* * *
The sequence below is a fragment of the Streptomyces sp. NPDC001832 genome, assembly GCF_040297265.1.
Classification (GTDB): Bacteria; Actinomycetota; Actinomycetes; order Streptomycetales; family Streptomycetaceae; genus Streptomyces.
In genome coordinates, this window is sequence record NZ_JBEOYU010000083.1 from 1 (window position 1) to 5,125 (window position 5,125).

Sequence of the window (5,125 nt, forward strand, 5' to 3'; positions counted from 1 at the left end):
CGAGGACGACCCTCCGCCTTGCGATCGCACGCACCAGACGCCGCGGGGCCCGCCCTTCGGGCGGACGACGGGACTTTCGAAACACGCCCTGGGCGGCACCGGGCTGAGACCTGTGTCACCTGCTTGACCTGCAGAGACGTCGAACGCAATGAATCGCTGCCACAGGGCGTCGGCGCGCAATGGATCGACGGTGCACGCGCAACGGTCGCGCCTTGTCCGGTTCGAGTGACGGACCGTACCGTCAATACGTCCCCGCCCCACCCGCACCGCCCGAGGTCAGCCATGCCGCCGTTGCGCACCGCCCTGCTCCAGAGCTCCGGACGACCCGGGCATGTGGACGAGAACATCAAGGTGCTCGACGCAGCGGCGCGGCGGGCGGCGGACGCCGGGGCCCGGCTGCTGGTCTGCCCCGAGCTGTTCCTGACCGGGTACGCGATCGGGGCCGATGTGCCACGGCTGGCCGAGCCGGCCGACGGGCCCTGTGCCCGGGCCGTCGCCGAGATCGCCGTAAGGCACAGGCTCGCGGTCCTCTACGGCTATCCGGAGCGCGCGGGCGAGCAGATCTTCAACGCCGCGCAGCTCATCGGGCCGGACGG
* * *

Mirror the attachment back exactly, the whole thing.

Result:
The sequence below is a fragment of the Streptomyces sp. NPDC001832 genome, assembly GCF_040297265.1.
Classification (GTDB): Bacteria; Actinomycetota; Actinomycetes; order Streptomycetales; family Streptomycetaceae; genus Streptomyces.
In genome coordinates, this window is sequence record NZ_JBEOYU010000083.1 from 1 (window position 1) to 5,125 (window position 5,125).

Sequence of the window (5,125 nt, forward strand, 5' to 3'; positions counted from 1 at the left end):
CGAGGACGACCCTCCGCCTTGCGATCGCACGCACCAGACGCCGCGGGGCCCGCCCTTCGGGCGGACGACGGGACTTTCGAAACACGCCCTGGGCGGCACCGGGCTGAGACCTGTGTCACCTGCTTGACCTGCAGAGACGTCGAACGCAATGAATCGCTGCCACAGGGCGTCGGCGCGCAATGGATCGACGGTGCACGCGCAACGGTCGCGCCTTGTCCGGTTCGAGTGACGGACCGTACCGTCAATACGTCCCCGCCCCACCCGCACCGCCCGAGGTCAGCCATGCCGCCGTTGCGCACCGCCCTGCTCCAGAGCTCCGGACGACCCGGGCATGTGGACGAGAACATCAAGGTGCTCGACGCAGCGGCGCGGCGGGCGGCGGACGCCGGGGCCCGGCTGCTGGTCTGCCCCGAGCTGTTCCTGACCGGGTACGCGATCGGGGCCGATGTGCCACGGCTGGCCGAGCCGGCCGACGGGCCCTGTGCCCGGGCCGTCGCCGAGATCGCCGTAAGGCACAGGCTCGCGGTCCTCTACGGCTATCCGGAGCGCGCGGGCGAGCAGATCTTCAACGCCGCGCAGCTCATCGGGCCGGACGG